Marketing and the bidet

Philip Morgan

The Spanish bidet is kind of mysterious.

The Japanese bidet makes sense to me. You’ve got the water jet apparatus—which… let’s just refer to this as the butt power-washer componentry, because hey, where else am I ever going to get to use that phrase? So on the Japanese bidet you’ve got the butt power-washer componentry integrated into the toilet apparatus. Makes sense. One and done, right?

Here’s the Spanish bidet.

@TODO: pic

You can see that the butt power-washer componentry is a whole separate apparatus from the toilet apparatus.

Takes more floor space, but this butt power-washing game is a game of tradeoffs. Of intelligent compromises. Of architecture, even.

Cause what if the butt power-washer componentry has a malfunction? Might be nice to replace just that part without replacing the other toilet apparatus, right? No need to do a complete teardown just to get access to a pesky butt power-washer sub-component, right?

It’s probably much easier to service the butt power-washer componentry when it’s not integrated into the toilet. Give it a quick tune-up. Replace a leaking washer or rusted aerator, that kind of thing. Preventative maintenance FTW! Observability FTW!!

I know you micro-services fans are slowly nodding your head in agreement here, aren’t you? You really get the beauty of modularized architecture.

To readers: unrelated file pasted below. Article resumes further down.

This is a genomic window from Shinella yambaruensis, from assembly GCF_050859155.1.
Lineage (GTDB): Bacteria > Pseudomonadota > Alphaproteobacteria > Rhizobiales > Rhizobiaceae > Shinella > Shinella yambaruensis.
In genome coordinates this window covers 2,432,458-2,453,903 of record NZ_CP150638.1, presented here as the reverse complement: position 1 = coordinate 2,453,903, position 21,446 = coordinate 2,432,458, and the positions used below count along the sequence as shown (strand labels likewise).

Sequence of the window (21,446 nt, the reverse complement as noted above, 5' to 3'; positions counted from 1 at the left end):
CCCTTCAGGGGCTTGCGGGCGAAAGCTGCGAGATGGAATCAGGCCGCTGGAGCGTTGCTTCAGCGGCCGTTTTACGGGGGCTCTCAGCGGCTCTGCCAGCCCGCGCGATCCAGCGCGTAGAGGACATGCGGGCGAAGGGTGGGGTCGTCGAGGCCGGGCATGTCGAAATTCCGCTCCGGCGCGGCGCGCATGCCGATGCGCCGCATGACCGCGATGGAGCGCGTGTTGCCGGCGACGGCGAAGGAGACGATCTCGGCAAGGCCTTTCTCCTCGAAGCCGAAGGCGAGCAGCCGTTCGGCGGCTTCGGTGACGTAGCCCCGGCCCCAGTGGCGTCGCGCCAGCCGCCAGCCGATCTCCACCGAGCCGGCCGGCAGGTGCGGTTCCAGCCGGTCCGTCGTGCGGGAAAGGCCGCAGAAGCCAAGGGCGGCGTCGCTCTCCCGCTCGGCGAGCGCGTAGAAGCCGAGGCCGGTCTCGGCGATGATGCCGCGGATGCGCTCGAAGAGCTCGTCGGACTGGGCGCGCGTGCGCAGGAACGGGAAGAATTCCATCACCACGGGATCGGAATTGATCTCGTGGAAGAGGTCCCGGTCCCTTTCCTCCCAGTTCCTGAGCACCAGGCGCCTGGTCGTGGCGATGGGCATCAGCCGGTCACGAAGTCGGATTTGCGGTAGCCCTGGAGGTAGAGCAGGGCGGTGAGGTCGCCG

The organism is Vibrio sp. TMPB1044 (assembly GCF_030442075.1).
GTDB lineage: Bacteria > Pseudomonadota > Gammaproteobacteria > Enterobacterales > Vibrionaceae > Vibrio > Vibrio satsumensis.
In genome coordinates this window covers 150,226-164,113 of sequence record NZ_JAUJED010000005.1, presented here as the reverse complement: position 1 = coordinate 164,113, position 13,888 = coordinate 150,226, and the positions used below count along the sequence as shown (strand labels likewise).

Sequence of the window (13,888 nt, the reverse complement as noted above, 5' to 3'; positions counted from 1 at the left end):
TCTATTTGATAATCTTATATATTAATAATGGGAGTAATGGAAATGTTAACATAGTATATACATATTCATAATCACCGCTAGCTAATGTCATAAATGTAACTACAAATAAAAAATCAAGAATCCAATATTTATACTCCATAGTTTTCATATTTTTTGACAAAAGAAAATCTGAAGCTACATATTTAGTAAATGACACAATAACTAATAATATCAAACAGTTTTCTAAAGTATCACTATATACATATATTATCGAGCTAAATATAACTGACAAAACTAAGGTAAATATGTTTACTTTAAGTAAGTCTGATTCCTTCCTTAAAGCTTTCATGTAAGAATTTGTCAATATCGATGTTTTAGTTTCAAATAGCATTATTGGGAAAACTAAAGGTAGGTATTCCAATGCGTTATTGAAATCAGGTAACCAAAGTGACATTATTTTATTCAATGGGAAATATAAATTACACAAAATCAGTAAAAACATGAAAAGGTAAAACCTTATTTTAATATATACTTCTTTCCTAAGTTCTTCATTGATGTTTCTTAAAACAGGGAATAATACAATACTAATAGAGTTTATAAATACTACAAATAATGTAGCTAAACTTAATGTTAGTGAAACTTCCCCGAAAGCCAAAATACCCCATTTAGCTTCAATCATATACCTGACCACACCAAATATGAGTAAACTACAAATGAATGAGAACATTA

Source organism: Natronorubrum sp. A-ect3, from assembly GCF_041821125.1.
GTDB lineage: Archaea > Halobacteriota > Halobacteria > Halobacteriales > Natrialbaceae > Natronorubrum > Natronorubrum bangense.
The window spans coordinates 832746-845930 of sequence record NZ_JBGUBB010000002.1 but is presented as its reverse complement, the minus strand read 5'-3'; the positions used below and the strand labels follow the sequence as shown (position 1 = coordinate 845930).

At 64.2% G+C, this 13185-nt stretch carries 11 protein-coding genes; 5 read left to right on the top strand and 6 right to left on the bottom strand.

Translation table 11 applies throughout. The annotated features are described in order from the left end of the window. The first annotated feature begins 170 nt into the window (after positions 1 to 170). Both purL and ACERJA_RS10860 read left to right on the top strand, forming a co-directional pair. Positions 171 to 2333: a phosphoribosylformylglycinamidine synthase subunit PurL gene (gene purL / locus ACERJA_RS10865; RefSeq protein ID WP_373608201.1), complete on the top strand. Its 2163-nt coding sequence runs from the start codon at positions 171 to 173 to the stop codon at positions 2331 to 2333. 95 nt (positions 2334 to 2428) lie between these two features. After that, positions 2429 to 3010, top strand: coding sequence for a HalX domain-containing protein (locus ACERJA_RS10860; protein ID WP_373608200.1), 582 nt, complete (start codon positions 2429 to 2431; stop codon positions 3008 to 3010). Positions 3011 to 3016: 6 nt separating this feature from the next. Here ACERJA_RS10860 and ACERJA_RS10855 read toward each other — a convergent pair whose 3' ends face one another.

But as we take in the complete design of the butt power-washer unit, we come upon a deep mystery.

Why the drain plug?

In fact, why is there any ability whatsoever to temporarily prevent the butt power-washer from very immediately and hastily and effectively draining away the butt power-wash effluent?

I know a European list member is going to make me look like a dummy for not knowing this about 37 minutes after I hit send on this email, but I am honestly baffled as to the role of the drain plug on the butt power washer unit!

And they all had them. I’m not cherry-picking bidet examples here.

Is it so you can do a small load of laundry?

Save up a bit extra water in case of a hurricane or power outage?

Conduct a quick, unplanned baptism?

The Spanish bidet was a bit of a mystery to me.

Again, I’m pretty sure a list member is going to hit REPLY and fix that.

I think sometimes about why marketing is a mystery to anybody.

It’s connecting with prospects and building trust. It’s demonstrating expertise. It’s providing value that is a scale model of what you’d do if hired.

I don’t think it has to be mysterious, unless you do what we’re often encouraged to: substitute the easy for the important and try to make the invisible (trust) visible (volume, metrics, number of friends, etc.). Then you’re gaming algorithms and chasing numbers.

The connecting and building trust part of marketing gets way easier when you understand what your prospects struggle with.

The early bird deadline for both workshops in Specialization School is @TODO:date. That’s when the price goes up xx%.

The Deepening Market Insight workshop helps you understand what your prospects struggle with. Hit REPLY if you’re interested in joining.

And the Decision Making workshop helps you decide who your ideal prospects are. There’s room in both workshops.

Man, jet lag is a beeyach. I’m back from Spain; awake way too early, writing about Spanish bidets. Solve this Spanish bidet mystery for me, or email me about a workshop. I’m awake and online.